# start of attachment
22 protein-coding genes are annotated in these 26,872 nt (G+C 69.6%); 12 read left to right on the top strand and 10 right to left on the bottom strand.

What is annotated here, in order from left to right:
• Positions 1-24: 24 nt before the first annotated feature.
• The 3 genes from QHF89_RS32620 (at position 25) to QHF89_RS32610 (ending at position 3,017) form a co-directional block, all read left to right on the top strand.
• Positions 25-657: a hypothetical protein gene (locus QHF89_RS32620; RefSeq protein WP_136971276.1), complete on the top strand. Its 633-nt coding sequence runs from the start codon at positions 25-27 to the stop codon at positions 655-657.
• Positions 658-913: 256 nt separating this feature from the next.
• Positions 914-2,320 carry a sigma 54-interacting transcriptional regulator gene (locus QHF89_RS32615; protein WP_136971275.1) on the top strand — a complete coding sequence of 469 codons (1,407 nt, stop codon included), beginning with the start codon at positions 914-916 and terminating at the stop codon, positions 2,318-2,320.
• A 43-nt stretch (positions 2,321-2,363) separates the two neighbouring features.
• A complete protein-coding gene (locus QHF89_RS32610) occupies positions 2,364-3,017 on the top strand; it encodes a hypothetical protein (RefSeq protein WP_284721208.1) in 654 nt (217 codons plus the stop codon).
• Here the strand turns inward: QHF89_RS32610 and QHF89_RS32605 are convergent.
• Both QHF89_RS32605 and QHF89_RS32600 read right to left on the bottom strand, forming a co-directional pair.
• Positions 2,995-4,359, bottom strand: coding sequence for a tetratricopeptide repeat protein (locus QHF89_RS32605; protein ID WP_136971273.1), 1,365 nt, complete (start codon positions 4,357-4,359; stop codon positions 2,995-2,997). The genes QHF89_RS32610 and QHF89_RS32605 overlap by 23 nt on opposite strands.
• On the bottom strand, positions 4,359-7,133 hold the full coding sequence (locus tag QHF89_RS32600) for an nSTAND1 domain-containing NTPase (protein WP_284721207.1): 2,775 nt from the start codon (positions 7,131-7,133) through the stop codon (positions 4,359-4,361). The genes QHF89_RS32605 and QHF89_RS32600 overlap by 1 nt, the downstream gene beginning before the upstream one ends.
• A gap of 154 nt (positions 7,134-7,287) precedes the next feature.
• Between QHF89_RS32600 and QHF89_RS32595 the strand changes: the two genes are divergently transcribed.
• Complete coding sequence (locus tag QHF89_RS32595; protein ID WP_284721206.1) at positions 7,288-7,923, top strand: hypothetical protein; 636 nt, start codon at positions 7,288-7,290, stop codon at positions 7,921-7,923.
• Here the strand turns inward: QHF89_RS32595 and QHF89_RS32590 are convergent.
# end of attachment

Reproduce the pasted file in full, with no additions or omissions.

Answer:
22 protein-coding genes are annotated in these 26,872 nt (G+C 69.6%); 12 read left to right on the top strand and 10 right to left on the bottom strand.

What is annotated here, in order from left to right:
• Positions 1-24: 24 nt before the first annotated feature.
• The 3 genes from QHF89_RS32620 (at position 25) to QHF89_RS32610 (ending at position 3,017) form a co-directional block, all read left to right on the top strand.
• Positions 25-657: a hypothetical protein gene (locus QHF89_RS32620; RefSeq protein WP_136971276.1), complete on the top strand. Its 633-nt coding sequence runs from the start codon at positions 25-27 to the stop codon at positions 655-657.
• Positions 658-913: 256 nt separating this feature from the next.
• Positions 914-2,320 carry a sigma 54-interacting transcriptional regulator gene (locus QHF89_RS32615; protein WP_136971275.1) on the top strand — a complete coding sequence of 469 codons (1,407 nt, stop codon included), beginning with the start codon at positions 914-916 and terminating at the stop codon, positions 2,318-2,320.
• A 43-nt stretch (positions 2,321-2,363) separates the two neighbouring features.
• A complete protein-coding gene (locus QHF89_RS32610) occupies positions 2,364-3,017 on the top strand; it encodes a hypothetical protein (RefSeq protein WP_284721208.1) in 654 nt (217 codons plus the stop codon).
• Here the strand turns inward: QHF89_RS32610 and QHF89_RS32605 are convergent.
• Both QHF89_RS32605 and QHF89_RS32600 read right to left on the bottom strand, forming a co-directional pair.
• Positions 2,995-4,359, bottom strand: coding sequence for a tetratricopeptide repeat protein (locus QHF89_RS32605; protein ID WP_136971273.1), 1,365 nt, complete (start codon positions 4,357-4,359; stop codon positions 2,995-2,997). The genes QHF89_RS32610 and QHF89_RS32605 overlap by 23 nt on opposite strands.
• On the bottom strand, positions 4,359-7,133 hold the full coding sequence (locus tag QHF89_RS32600) for an nSTAND1 domain-containing NTPase (protein WP_284721207.1): 2,775 nt from the start codon (positions 7,131-7,133) through the stop codon (positions 4,359-4,361). The genes QHF89_RS32605 and QHF89_RS32600 overlap by 1 nt, the downstream gene beginning before the upstream one ends.
• A gap of 154 nt (positions 7,134-7,287) precedes the next feature.
• Between QHF89_RS32600 and QHF89_RS32595 the strand changes: the two genes are divergently transcribed.
• Complete coding sequence (locus tag QHF89_RS32595; protein ID WP_284721206.1) at positions 7,288-7,923, top strand: hypothetical protein; 636 nt, start codon at positions 7,288-7,290, stop codon at positions 7,921-7,923.
• Here the strand turns inward: QHF89_RS32595 and QHF89_RS32590 are convergent.